True north isn’t quite where it used to be.

Earth’s north magnetic pole has been drifting so fast in the last few decades that scientists that past estimates are no longer accurate enough for precise navigation. On Monday, they released an update of where true north really was, nearly a year ahead of schedule.”

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InSight’s Seismometer Now Has a Cozy Shelter on Mars

“For the past several weeks, NASA’s InSight lander has been making adjustments to the seismometer it set on the Martian surface on Dec. 19. Now it’s reached another milestone by placing a domed shield over the seismometer to help the instrument collect accurate data. The seismometer will give scientists their first look at the deep interior of the Red Planet, helping them understand how it and other rocky planets are formed.”


Much of the surface ocean will shift in color by end of 21st century: study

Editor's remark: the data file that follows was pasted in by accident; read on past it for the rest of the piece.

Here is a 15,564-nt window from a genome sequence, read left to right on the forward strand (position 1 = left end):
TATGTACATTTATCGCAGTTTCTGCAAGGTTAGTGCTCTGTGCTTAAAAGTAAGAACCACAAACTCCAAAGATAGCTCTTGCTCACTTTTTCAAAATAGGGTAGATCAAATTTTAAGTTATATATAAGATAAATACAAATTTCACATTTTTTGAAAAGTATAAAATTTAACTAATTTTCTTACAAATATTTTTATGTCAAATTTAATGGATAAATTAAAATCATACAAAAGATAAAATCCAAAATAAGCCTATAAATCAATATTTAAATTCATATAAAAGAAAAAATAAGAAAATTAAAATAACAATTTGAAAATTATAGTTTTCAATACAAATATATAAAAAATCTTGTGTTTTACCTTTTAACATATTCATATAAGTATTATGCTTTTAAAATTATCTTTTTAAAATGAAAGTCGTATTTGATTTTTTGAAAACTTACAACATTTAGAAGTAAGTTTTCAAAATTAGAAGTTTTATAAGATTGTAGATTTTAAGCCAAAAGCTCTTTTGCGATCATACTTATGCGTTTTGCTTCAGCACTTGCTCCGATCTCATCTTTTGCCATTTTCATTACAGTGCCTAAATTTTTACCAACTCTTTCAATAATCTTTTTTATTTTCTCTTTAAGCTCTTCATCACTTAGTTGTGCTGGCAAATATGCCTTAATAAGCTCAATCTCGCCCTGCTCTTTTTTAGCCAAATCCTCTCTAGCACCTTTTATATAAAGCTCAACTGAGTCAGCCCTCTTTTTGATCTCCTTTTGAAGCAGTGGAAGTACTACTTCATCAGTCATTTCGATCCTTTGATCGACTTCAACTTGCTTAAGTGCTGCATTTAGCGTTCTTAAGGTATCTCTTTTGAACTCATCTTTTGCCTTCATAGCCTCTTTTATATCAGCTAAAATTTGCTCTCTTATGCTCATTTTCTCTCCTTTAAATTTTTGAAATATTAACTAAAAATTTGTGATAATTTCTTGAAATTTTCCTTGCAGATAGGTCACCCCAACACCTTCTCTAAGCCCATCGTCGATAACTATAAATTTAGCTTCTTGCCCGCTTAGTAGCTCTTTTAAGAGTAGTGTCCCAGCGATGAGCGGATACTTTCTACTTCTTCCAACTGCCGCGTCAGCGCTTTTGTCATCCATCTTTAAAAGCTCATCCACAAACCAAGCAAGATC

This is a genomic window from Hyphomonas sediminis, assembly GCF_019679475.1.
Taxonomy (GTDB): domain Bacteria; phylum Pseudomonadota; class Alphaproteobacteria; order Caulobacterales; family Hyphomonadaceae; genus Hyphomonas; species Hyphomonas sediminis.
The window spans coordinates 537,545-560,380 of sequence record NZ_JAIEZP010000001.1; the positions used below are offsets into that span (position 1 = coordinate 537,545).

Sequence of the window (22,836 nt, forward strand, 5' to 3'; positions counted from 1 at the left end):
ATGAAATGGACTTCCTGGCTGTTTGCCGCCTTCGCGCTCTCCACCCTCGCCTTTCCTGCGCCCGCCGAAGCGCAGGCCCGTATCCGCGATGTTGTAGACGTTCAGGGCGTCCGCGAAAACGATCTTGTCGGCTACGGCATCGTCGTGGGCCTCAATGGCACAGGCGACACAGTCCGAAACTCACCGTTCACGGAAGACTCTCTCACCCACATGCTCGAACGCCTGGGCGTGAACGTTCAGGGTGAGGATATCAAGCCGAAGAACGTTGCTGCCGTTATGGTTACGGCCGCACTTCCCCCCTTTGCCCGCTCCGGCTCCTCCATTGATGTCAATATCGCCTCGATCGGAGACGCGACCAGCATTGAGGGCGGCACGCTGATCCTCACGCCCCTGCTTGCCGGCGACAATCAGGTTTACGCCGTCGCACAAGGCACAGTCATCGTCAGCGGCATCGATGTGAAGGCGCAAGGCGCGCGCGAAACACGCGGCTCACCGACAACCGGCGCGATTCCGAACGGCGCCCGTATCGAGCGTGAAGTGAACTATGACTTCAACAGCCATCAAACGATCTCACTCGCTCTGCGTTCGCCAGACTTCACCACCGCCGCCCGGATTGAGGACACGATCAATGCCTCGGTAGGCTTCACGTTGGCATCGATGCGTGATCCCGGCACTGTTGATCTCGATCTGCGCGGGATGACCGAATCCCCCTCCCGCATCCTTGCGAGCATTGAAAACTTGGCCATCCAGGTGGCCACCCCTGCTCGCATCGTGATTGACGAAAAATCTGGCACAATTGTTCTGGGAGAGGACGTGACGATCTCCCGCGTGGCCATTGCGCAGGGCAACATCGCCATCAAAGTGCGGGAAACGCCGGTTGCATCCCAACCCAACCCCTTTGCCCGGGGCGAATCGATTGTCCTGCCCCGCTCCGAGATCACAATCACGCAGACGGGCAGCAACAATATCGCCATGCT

Climate change is causing significant changes to phytoplankton in the world’s oceans, and a new MIT study finds that over the coming decades these changes will affect the ocean’s color, intensifying its blue regions and its green ones. Satellites should detect these changes in hue, providing early warning of wide-scale changes to marine ecosystems.

Writing in Nature Communications, researchers report that they have developed a global model that simulates the growth and interaction of different species of phytoplankton, or algae, and how the mix of species in various locations will change as temperatures rise around the world. The researchers also simulated the way phytoplankton absorb and reflect light, and how the ‘s color changes as global warming affects the makeup of phytoplankton communities.”